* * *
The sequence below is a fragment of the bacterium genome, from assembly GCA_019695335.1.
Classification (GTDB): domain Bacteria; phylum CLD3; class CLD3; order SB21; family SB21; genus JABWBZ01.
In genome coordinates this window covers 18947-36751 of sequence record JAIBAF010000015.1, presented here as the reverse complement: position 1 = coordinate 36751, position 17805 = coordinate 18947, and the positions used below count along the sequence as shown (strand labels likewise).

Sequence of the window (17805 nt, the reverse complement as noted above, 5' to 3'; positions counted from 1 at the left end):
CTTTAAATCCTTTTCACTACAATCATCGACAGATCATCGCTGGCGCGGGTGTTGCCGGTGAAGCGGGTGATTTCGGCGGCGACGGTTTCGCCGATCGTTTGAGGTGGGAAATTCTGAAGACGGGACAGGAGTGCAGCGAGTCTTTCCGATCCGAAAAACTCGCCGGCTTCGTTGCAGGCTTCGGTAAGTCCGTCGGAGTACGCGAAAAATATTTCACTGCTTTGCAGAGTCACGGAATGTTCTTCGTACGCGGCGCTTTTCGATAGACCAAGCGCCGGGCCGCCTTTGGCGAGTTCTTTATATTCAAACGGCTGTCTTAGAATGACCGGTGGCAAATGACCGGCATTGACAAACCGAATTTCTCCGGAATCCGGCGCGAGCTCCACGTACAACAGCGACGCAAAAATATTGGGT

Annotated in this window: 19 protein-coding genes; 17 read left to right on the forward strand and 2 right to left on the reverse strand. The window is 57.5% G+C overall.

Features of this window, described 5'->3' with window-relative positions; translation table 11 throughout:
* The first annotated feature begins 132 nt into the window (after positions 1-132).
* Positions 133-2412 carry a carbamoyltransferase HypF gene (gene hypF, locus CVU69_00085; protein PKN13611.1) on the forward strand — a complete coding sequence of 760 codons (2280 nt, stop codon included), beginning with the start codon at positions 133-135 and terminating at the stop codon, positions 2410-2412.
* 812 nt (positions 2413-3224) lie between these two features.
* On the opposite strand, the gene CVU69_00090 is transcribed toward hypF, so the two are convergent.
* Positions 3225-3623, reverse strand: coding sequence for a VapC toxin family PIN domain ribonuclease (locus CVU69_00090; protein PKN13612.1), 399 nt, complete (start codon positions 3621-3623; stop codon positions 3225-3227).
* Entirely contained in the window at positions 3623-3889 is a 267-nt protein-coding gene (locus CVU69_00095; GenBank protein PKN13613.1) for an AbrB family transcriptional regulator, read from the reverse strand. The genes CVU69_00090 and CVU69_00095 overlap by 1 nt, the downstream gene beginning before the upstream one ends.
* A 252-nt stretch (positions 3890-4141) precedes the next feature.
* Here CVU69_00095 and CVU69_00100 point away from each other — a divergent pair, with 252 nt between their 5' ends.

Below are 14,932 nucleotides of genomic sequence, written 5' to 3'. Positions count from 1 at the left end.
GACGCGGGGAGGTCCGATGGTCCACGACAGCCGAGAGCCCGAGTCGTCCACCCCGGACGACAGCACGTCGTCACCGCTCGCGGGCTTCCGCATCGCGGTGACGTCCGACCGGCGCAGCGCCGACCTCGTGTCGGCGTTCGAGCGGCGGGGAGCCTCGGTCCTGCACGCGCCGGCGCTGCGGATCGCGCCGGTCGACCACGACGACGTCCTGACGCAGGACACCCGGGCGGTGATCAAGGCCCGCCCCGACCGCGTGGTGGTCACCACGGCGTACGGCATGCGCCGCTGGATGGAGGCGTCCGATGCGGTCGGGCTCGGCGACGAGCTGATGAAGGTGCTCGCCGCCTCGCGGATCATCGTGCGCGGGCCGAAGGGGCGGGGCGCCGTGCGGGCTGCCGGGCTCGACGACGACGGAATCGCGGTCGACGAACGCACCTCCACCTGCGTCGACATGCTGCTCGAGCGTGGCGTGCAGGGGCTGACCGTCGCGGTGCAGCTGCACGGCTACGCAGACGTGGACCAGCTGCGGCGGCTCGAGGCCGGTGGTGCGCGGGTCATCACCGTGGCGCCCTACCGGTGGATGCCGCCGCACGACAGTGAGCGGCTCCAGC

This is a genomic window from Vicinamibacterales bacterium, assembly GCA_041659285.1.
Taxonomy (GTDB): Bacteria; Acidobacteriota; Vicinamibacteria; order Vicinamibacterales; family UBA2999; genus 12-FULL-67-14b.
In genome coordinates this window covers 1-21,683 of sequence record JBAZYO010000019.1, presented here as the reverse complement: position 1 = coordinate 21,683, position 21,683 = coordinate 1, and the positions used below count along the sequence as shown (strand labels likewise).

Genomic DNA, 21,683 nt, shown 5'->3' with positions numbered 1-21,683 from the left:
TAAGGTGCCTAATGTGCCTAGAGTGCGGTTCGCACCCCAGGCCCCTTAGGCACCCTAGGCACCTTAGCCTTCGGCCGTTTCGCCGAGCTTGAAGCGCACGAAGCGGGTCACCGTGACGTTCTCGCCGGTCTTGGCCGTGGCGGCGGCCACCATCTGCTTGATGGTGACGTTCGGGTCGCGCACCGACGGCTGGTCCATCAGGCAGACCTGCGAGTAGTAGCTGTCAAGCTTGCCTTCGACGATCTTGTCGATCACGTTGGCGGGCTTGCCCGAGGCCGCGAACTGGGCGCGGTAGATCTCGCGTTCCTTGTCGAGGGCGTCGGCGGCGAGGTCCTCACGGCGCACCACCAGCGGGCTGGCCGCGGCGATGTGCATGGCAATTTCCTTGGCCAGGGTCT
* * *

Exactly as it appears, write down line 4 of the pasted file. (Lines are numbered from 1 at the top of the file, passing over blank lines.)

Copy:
Sequence of the window (17805 nt, the reverse complement as noted above, 5' to 3'; positions counted from 1 at the left end):